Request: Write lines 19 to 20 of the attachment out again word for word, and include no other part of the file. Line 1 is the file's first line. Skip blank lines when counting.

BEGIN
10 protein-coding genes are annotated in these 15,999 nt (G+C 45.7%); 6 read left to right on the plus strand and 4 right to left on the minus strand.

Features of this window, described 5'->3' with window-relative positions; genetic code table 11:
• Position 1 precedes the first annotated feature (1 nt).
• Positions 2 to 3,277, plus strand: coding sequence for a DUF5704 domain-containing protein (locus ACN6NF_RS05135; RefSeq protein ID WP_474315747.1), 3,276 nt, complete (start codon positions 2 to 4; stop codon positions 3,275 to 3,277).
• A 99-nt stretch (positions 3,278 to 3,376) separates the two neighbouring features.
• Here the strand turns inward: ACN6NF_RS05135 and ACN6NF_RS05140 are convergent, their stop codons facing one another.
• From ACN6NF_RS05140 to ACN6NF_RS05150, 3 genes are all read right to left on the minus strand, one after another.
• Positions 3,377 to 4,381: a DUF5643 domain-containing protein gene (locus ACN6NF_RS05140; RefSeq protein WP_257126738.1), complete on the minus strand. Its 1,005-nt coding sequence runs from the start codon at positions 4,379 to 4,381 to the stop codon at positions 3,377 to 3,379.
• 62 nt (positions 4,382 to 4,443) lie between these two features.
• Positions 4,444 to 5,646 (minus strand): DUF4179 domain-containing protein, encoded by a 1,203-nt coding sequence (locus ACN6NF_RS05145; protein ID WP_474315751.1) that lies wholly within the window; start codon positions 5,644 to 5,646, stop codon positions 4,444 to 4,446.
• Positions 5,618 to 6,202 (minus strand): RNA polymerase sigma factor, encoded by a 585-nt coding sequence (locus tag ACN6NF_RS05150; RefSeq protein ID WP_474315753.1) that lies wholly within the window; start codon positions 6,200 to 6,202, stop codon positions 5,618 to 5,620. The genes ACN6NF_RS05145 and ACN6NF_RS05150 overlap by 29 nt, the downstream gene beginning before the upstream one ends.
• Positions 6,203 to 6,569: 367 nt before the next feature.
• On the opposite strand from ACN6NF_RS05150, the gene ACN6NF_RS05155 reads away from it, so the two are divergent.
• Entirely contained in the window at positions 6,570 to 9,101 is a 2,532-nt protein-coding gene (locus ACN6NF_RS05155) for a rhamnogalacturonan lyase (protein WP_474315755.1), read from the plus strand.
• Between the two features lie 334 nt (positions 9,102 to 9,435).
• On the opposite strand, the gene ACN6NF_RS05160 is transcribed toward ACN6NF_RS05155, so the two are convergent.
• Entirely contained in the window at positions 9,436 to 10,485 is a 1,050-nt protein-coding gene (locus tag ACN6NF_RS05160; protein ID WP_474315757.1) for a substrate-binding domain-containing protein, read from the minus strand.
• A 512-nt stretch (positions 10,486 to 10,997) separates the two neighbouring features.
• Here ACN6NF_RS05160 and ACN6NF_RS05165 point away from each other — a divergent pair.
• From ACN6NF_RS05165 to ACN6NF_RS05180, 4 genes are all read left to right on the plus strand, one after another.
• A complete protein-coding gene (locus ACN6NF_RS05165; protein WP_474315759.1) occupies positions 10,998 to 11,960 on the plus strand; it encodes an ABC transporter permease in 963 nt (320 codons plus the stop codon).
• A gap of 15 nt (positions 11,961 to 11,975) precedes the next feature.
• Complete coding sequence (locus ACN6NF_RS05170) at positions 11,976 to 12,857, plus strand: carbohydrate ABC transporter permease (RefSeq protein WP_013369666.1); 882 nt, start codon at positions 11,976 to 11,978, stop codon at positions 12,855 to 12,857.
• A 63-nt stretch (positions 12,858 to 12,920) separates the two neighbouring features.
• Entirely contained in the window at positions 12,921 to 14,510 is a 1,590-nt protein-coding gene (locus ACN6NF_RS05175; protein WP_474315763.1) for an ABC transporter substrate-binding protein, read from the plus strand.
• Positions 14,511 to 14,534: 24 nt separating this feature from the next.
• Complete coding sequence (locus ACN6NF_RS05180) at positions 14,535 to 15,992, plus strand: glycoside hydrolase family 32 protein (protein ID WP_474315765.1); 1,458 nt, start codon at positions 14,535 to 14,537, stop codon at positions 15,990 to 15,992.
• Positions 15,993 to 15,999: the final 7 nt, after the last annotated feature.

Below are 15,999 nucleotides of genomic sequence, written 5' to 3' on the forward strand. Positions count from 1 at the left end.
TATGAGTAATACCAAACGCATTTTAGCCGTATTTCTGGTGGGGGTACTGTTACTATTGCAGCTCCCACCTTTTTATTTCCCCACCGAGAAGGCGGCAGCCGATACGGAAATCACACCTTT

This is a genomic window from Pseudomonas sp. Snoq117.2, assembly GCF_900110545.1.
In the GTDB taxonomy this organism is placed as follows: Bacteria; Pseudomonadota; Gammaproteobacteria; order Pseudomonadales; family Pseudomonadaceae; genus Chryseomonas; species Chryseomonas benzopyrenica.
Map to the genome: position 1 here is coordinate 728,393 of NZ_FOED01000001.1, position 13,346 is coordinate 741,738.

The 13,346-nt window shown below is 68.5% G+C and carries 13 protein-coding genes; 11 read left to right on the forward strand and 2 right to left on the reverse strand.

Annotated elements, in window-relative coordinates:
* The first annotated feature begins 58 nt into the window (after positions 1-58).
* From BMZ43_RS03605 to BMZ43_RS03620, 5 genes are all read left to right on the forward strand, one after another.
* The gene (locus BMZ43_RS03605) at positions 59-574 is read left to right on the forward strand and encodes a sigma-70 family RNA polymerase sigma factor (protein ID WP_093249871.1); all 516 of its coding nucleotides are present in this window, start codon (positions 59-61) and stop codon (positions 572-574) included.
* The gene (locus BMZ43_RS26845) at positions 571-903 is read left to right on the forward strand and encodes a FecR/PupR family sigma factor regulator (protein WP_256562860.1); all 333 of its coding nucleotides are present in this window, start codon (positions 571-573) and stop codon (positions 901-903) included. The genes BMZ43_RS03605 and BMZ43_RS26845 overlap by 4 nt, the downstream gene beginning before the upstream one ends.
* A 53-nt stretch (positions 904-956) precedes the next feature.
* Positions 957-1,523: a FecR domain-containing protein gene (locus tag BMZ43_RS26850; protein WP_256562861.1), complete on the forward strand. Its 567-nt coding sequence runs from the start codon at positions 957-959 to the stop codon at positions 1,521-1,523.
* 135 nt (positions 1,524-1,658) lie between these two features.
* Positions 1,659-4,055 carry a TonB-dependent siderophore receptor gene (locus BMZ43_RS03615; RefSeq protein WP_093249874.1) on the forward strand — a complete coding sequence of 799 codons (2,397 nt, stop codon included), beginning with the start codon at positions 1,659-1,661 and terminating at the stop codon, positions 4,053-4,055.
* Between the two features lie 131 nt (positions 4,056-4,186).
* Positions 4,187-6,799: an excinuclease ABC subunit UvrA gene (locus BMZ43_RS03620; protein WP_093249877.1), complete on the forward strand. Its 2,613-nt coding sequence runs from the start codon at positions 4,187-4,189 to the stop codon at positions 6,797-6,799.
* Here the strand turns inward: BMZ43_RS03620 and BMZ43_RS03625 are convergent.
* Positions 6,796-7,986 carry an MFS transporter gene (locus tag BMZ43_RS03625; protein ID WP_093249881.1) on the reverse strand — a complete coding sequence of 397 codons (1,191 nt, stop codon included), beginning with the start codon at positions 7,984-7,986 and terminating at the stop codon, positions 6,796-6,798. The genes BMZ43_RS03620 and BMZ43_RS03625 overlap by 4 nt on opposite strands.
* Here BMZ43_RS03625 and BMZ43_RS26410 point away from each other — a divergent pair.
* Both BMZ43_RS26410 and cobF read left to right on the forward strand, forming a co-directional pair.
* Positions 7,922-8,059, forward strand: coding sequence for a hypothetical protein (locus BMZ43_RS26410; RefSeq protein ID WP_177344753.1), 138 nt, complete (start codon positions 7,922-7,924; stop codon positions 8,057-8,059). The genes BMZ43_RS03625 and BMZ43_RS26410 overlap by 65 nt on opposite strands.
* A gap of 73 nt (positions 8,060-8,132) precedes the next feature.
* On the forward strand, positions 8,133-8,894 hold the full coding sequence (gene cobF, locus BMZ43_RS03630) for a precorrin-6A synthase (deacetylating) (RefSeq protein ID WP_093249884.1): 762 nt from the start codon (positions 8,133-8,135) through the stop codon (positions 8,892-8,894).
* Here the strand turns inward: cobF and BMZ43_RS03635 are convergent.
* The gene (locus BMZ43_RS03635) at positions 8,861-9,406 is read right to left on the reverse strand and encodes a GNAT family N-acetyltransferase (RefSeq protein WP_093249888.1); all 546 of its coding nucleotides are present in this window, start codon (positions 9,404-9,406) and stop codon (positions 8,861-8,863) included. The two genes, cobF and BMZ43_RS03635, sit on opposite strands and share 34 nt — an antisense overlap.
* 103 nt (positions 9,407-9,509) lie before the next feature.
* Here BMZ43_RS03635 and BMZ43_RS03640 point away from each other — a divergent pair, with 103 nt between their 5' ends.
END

• Here ACN6NF_RS05160 and ACN6NF_RS05165 point away from each other — a divergent pair.
• From ACN6NF_RS05165 to ACN6NF_RS05180, 4 genes are all read left to right on the plus strand, one after another.